In addition to errors in writing, many Japanese people also make several errors with English pronunciation. Their difficulty in distinguishing, for instance, the sounds r and l and b and v means that:
Tom and Jerry becomes Tom and Jelly
Really? becomes Rearry?
Steering committee becomes Stealing committee
Hello! becomes Herro!
Right becomes light (or write)
Vermicelli becomes bermicelli
Libby become Livvy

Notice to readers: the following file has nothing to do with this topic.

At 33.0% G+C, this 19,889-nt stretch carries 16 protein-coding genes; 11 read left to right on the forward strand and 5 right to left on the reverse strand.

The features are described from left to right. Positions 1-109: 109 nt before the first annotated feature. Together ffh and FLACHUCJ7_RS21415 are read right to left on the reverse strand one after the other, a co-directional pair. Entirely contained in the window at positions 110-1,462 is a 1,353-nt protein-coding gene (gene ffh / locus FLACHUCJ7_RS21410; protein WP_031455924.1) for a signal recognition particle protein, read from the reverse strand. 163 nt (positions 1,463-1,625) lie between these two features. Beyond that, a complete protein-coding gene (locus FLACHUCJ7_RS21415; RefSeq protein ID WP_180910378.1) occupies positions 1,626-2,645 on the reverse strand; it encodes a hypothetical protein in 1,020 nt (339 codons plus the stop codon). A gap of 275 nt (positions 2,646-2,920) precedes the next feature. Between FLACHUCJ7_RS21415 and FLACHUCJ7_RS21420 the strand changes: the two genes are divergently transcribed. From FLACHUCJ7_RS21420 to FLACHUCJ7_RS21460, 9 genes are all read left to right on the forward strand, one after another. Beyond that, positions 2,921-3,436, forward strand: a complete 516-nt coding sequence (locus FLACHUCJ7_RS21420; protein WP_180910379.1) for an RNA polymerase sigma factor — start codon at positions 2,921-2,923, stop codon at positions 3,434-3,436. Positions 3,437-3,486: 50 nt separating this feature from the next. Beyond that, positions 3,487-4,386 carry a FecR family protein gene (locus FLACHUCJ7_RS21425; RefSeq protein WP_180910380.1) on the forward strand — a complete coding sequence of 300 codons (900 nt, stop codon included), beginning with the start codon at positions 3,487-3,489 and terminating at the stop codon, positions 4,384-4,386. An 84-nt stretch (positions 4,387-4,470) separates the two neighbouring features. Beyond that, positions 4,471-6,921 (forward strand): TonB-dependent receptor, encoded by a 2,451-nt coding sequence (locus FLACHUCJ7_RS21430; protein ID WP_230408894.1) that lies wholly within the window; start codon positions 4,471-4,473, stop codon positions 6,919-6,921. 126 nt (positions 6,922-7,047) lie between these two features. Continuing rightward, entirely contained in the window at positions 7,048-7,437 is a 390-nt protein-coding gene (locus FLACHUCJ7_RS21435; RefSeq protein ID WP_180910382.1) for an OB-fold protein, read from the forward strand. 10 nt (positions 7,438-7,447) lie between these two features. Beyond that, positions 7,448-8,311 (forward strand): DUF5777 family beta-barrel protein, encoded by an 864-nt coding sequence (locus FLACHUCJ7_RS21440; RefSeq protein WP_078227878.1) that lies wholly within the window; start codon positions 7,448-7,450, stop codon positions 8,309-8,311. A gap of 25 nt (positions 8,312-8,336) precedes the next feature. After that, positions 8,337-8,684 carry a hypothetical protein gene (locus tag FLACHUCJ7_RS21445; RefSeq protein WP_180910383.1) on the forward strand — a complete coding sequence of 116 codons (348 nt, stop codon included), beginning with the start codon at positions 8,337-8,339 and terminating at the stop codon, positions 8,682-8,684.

I am not trying to imply here that Finnish or English speakers do not make mistakes when they speak foreign languages. Because they do. For instance, most Finnish people are unaware of the fact that the s-sound at the end of the words dogs and cats have different qualities, dogs ends in z-type sound while cats end in s. They also struggle to identify that certain word-initial consonants (e.g. p, t, k) need to be produced with a puff of air. Hence, a typical Finnish person attempting to produce the word ‘pill’ in English sounds more like ‘bill’ to an English person. I can’t resist and point out though that while most Japanese and Finnish people try to learn English (and other foreign languages) most native English-speakers have the motivation level of a kangaroo to learn anything other than the phrase ‘Do you speak English?’ in a foreign language. Let’s however imagine that there was an English person, who was eager to learn a foreign language, for instance, an English statistician who wanted to challenge themselves with a particularly difficult but rule-based language like Finnish (I’ve understood that statisticians like rule-based phenomena. Hence they are one for those few people who would choose to study Finnish). Even if the stats guy (or gal) took to the Finnish inflectional morphology like our son has taken to eating octopus dumplings they would probably struggle with the vowel qualities of Finnish and find it difficult to discriminate between long and short vowels and consonants. Consequently, if the statistician asked a Finnish person for a pear (päärynä) the chances are that he would be handed a potato (peruna) because s/he would produce the first vowel of the word too short and mispronounce the second. The point of this paragraph is to illustrate that even though Japanese people are particularly bad at English, learning foreign languages is difficult for everyone. After all, I have lived in Osaka for about 5 weeks now and one of my key sentences in Japanese is still ‘Do you speak English?’